Man jailed for interfering with children
A Timaru man has been sent to prison for 16 months for interfering with two young children.
Danny Lawrence Bade, 25, was found guilty on two charges of indecent assault and three charges of doing an indecent act.
His partner was babysitting the victims, a 5-year-old girl and 3-year-old boy, at the time the offending took place.
Bade appeared in the Timaru District Court before Judge Joanna Maze yesterday, about five months after the first offence occurred.
Defence lawyer Douglas Brown said Bade was remorseful for his actions. "He has asked me to pass on an apology to the mothers of the victims and the victims. It's an offending he deeply regrets."
The offending did not involve "skin on skin" contact and took place over a short period of time, Brown said.
Bade exposed himself to one of the children and moved clothing aside on the other while closely observing the child.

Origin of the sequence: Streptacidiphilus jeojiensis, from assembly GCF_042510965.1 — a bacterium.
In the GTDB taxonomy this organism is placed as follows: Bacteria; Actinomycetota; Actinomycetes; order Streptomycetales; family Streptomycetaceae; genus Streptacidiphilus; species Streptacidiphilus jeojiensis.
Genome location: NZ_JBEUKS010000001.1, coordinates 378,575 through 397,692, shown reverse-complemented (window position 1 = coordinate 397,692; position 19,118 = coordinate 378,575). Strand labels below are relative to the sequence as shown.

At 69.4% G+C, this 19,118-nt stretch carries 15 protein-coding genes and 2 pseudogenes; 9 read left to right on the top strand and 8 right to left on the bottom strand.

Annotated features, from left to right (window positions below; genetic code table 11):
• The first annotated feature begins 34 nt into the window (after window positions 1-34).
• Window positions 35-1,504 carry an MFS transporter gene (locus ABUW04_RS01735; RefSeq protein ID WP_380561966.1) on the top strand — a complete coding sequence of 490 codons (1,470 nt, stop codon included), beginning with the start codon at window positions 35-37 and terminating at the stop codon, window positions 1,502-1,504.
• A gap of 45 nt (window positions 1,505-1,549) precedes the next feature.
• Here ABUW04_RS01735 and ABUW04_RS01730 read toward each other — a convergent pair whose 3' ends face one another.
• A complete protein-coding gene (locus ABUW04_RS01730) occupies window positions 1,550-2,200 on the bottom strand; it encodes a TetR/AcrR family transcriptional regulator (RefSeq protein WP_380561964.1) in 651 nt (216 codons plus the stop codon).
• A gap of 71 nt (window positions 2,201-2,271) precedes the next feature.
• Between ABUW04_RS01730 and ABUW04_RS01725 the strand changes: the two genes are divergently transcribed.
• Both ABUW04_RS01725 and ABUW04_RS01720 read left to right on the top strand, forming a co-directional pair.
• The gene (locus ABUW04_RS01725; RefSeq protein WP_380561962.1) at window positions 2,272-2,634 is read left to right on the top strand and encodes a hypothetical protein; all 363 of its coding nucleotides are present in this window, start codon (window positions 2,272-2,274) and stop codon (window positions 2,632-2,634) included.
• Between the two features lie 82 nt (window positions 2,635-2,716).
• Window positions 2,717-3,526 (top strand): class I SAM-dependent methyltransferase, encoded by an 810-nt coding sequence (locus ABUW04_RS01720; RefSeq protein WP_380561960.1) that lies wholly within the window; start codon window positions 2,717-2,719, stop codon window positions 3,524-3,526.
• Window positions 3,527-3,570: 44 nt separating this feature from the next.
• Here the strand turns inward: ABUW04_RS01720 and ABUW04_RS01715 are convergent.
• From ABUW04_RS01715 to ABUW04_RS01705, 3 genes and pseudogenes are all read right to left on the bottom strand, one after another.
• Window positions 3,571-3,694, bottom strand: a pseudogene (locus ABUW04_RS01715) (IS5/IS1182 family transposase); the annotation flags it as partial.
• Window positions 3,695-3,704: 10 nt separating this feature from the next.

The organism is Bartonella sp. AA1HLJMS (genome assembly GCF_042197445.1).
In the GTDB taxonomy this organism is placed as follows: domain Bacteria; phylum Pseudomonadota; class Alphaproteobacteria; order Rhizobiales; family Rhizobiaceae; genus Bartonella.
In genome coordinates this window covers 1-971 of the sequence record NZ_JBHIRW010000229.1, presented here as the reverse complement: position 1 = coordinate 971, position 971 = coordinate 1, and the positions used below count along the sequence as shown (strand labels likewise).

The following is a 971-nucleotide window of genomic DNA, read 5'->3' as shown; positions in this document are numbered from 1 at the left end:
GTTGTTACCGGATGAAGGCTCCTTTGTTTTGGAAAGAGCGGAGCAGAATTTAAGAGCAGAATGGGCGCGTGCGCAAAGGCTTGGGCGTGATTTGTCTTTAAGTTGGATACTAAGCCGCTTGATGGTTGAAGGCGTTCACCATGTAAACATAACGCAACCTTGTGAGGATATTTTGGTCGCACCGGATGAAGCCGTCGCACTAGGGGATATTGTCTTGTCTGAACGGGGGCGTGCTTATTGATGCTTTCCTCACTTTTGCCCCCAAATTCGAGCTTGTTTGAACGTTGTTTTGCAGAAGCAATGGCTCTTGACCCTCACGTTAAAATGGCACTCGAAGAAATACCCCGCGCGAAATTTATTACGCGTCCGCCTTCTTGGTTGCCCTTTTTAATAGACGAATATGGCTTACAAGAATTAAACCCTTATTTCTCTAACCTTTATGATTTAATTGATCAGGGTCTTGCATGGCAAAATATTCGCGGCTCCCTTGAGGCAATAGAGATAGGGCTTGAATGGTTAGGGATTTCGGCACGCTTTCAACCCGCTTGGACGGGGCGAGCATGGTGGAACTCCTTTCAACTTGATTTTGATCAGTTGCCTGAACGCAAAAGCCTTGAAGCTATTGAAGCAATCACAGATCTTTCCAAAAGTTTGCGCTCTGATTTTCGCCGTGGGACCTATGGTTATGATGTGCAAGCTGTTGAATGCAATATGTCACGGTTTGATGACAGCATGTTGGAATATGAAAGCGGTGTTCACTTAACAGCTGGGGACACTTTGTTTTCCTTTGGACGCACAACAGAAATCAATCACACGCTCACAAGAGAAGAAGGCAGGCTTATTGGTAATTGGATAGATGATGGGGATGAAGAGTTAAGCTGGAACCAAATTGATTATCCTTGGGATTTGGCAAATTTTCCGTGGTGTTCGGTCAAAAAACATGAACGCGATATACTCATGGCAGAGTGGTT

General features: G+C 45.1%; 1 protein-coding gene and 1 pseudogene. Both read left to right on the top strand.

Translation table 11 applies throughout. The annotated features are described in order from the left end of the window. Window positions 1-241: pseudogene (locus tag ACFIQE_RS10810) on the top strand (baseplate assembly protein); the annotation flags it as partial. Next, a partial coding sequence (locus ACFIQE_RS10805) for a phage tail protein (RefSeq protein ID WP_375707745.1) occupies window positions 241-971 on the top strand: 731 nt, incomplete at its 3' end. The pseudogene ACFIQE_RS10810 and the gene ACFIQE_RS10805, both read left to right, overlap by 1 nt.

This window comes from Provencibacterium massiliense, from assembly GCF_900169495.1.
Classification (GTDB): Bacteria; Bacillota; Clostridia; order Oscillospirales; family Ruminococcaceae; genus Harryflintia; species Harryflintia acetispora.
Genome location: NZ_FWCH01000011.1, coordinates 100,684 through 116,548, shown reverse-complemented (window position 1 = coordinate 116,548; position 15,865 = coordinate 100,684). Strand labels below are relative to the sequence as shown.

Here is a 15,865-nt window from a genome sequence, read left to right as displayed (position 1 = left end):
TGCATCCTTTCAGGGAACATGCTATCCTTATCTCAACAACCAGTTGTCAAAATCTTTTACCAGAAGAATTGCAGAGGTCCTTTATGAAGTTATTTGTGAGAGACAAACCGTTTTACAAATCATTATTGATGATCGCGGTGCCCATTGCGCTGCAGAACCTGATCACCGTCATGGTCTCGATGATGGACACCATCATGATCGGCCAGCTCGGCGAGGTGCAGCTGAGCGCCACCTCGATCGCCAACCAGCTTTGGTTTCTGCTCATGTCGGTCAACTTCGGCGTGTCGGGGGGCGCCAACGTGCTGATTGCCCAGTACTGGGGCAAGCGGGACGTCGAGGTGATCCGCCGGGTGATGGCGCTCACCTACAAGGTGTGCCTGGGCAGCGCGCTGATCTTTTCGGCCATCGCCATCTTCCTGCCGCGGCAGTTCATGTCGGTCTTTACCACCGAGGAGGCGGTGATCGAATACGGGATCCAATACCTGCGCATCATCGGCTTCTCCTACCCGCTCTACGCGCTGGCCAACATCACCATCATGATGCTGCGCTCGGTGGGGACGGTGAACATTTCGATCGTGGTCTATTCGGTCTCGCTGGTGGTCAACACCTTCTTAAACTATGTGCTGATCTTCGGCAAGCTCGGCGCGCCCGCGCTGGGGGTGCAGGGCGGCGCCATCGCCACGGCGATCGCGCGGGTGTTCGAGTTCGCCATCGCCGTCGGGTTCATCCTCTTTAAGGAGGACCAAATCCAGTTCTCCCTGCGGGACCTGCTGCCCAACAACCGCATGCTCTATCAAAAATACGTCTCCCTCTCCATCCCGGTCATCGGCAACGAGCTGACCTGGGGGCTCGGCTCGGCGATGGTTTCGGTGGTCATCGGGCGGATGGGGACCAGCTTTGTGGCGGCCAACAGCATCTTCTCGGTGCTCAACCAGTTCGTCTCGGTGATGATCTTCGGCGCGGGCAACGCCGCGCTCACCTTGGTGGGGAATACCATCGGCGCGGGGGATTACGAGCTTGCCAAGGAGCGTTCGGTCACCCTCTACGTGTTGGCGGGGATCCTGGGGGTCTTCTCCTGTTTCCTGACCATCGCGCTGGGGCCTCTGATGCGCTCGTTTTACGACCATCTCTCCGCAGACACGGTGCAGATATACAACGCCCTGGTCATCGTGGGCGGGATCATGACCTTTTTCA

As the judge read her summary of facts, Bade stood in the dock, hanging his head.
"These were two little children. You continued to the point where the child was distressed in each case. The impact of the behaviour ... was worsened by repeating the offending against them.
"You had access to those children because your partner was babysitting and, given their extremely young ages, they were very vulnerable. They are small, not able to keep themselves safe."
Both children were victims of more than one offence, she said.
She took into account Bade's prompt guilty pleas, which meant the children did not have to be dragged through a court case.
The judge also accepted Bade was "extremely remorseful" for his actions. However, she noted he was still a risk to society.
"The risk that this could occur again remains random and likely, particularly if you do not receive appropriate therapeutic intervention.
"Your level of self-control is lacking considerably," she said, also noting it was not his first offence of this kind.
On the two lead charges of doing an indecent act, Judge Maze sentenced Bade to 16 months' imprisonment, a psychological assessment and counselling, as recommended by the psychologist.
On the other three charges he received nine months' imprisonment on each, to be served concurrently.
The Timaru Herald